Making the European Region free of asbestos-related diseases
Asbestos is one of the most severe and widespread environmental health hazards in the WHO European Region, and is responsible for half of fatal cancers linked to exposure at work. To discuss activities to put an end to asbestos-related diseases, representatives from 16 Member States in the WHO European Region and experts in occupational health and cancer registries met in Bonn, Germany, on 10–11 June 2014.
They evaluated progress made since the 2010 Parma Declaration and emphasized the need for WHO support to develop national programmes on asbestos elimination. The Parma Declaration commits governments in the European Region to take action on a range of environmental issues affecting health. This includes commitments to act on the identified risks of exposure to carcinogens, including asbestos, and to develop national programmes for the elimination of asbestos-related diseases by 2015, in collaboration with WHO and the International Labour Organization (ILO).
Asbestos: a silent killer
More than 107 000 people worldwide die every year from asbestos exposure at work. This insidious killer generates fatal diseases such as lung cancer, mesothelioma and asbestosis several decades after exposure.
In the European Region 37 countries have banned the use of all forms of asbestos, following WHO and ILO recommendations. Nevertheless, an estimated 300 million people are still exposed to asbestos at work, as well as out of work. In some countries asbestos is still produced, traded and used.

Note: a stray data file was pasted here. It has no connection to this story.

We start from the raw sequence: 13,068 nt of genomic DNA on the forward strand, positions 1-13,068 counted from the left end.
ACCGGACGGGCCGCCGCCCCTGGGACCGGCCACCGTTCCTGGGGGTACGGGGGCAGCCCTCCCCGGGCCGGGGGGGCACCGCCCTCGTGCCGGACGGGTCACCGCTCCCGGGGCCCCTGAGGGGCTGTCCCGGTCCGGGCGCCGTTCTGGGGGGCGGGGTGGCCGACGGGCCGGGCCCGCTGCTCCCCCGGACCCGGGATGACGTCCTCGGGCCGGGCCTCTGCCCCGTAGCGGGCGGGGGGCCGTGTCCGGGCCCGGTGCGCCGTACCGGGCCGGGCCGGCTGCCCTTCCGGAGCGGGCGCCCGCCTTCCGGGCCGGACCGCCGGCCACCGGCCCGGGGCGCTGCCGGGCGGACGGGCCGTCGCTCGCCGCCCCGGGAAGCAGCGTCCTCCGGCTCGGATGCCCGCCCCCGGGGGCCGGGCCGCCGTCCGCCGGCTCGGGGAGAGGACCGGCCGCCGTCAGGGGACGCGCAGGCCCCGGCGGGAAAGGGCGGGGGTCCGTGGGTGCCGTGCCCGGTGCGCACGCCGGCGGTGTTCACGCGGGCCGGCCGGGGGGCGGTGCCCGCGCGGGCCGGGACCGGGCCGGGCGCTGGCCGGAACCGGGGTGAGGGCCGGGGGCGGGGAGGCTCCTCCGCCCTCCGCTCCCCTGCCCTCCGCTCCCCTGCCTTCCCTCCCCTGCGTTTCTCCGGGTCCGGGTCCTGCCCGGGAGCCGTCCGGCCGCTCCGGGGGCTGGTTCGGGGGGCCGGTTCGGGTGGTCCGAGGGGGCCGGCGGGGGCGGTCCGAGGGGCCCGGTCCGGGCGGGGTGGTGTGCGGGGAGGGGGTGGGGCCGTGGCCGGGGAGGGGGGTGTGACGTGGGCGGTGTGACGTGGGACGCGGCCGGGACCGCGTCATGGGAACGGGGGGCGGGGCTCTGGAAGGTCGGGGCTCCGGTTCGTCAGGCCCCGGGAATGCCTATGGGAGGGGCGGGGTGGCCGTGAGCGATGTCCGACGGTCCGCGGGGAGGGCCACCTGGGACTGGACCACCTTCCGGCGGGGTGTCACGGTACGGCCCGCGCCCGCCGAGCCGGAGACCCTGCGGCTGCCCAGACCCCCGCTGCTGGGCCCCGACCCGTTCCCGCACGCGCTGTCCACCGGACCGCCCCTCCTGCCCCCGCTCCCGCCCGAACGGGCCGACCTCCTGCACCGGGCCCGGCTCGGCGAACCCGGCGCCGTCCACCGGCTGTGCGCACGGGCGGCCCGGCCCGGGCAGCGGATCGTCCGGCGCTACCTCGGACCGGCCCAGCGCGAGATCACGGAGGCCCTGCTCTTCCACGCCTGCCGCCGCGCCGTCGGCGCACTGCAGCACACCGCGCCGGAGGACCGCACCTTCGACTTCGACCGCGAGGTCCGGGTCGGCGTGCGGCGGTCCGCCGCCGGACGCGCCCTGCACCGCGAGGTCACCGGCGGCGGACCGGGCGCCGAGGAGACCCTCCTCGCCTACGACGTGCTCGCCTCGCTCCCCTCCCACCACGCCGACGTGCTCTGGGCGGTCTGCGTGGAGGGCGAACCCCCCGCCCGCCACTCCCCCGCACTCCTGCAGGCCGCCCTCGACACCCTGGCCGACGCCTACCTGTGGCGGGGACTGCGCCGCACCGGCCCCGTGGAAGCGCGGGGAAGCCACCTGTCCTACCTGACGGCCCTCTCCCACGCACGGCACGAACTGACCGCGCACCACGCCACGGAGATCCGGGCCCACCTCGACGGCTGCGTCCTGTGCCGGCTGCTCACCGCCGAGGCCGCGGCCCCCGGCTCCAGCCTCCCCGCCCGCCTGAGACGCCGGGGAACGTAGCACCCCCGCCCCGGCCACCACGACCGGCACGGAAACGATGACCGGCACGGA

The most efficient way to eliminate asbestos-related diseases is to stop the use of all forms of asbestos because:
- there is no safe level of asbestos exposure
- cancer risks are increased even with very low-level exposures
- all forms of asbestos are carcinogenic to humans
- asbestos can be substituted with safer materials.
Asbestos-free zone – the way forward
During the meeting participants highlighted the need to establish proper national registers on occupational diseases and on cancers, in order to:
- assess national situations
- promote action and take appropriate measures
- raise awareness on the issues among policy-makers and the general population.
Training for health care practitioners in detecting and reporting asbestos-related diseases should be introduced or strengthened to track the link between exposure and disease and to gather proper data.
Issues related to asbestos removal were also discussed; this led Member States to ask for support to develop waste management strategies and to identify asbestos substitutes.
The meeting was hosted by the WHO European Centre for Environment and Health and co-financed by the German Federal Ministry for the Environment, Nature Conservation, Building and Nuclear Safety (BMUB).